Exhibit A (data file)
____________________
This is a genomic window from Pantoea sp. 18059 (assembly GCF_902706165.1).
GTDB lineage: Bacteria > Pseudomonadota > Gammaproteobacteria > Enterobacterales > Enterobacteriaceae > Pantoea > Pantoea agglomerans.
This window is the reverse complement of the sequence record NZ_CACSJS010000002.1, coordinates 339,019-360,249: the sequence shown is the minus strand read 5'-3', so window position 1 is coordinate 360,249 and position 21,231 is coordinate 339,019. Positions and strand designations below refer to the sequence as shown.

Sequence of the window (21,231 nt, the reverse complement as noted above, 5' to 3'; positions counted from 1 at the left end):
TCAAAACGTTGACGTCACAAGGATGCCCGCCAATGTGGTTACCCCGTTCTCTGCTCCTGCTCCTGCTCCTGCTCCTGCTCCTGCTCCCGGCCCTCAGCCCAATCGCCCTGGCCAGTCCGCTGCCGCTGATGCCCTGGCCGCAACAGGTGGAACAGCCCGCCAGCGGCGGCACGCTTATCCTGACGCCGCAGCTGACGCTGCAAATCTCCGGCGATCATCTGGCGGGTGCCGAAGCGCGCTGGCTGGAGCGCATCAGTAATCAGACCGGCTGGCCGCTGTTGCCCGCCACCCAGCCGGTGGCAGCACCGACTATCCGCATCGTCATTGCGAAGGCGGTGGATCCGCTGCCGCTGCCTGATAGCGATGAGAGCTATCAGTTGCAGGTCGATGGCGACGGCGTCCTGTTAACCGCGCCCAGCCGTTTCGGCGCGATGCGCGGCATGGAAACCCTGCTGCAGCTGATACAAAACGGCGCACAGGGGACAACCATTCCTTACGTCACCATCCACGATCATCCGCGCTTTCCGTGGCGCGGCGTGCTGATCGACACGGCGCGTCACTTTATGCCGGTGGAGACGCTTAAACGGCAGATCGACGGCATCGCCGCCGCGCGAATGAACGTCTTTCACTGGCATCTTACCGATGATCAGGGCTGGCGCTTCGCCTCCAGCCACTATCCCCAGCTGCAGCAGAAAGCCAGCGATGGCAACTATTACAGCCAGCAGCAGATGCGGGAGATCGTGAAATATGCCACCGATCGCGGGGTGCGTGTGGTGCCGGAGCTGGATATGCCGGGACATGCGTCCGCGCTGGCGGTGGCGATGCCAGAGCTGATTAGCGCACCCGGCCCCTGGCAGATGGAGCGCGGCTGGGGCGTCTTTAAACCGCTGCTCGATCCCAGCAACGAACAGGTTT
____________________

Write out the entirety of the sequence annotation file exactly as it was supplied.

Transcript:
This is a genomic window from Pantoea sp. 18059 (assembly GCF_902706165.1).
GTDB lineage: Bacteria > Pseudomonadota > Gammaproteobacteria > Enterobacterales > Enterobacteriaceae > Pantoea > Pantoea agglomerans.
This window is the reverse complement of the sequence record NZ_CACSJS010000002.1, coordinates 339,019-360,249: the sequence shown is the minus strand read 5'-3', so window position 1 is coordinate 360,249 and position 21,231 is coordinate 339,019. Positions and strand designations below refer to the sequence as shown.

Sequence of the window (21,231 nt, the reverse complement as noted above, 5' to 3'; positions counted from 1 at the left end):
TCAAAACGTTGACGTCACAAGGATGCCCGCCAATGTGGTTACCCCGTTCTCTGCTCCTGCTCCTGCTCCTGCTCCTGCTCCTGCTCCCGGCCCTCAGCCCAATCGCCCTGGCCAGTCCGCTGCCGCTGATGCCCTGGCCGCAACAGGTGGAACAGCCCGCCAGCGGCGGCACGCTTATCCTGACGCCGCAGCTGACGCTGCAAATCTCCGGCGATCATCTGGCGGGTGCCGAAGCGCGCTGGCTGGAGCGCATCAGTAATCAGACCGGCTGGCCGCTGTTGCCCGCCACCCAGCCGGTGGCAGCACCGACTATCCGCATCGTCATTGCGAAGGCGGTGGATCCGCTGCCGCTGCCTGATAGCGATGAGAGCTATCAGTTGCAGGTCGATGGCGACGGCGTCCTGTTAACCGCGCCCAGCCGTTTCGGCGCGATGCGCGGCATGGAAACCCTGCTGCAGCTGATACAAAACGGCGCACAGGGGACAACCATTCCTTACGTCACCATCCACGATCATCCGCGCTTTCCGTGGCGCGGCGTGCTGATCGACACGGCGCGTCACTTTATGCCGGTGGAGACGCTTAAACGGCAGATCGACGGCATCGCCGCCGCGCGAATGAACGTCTTTCACTGGCATCTTACCGATGATCAGGGCTGGCGCTTCGCCTCCAGCCACTATCCCCAGCTGCAGCAGAAAGCCAGCGATGGCAACTATTACAGCCAGCAGCAGATGCGGGAGATCGTGAAATATGCCACCGATCGCGGGGTGCGTGTGGTGCCGGAGCTGGATATGCCGGGACATGCGTCCGCGCTGGCGGTGGCGATGCCAGAGCTGATTAGCGCACCCGGCCCCTGGCAGATGGAGCGCGGCTGGGGCGTCTTTAAACCGCTGCTCGATCCCAGCAACGAACAGGTTT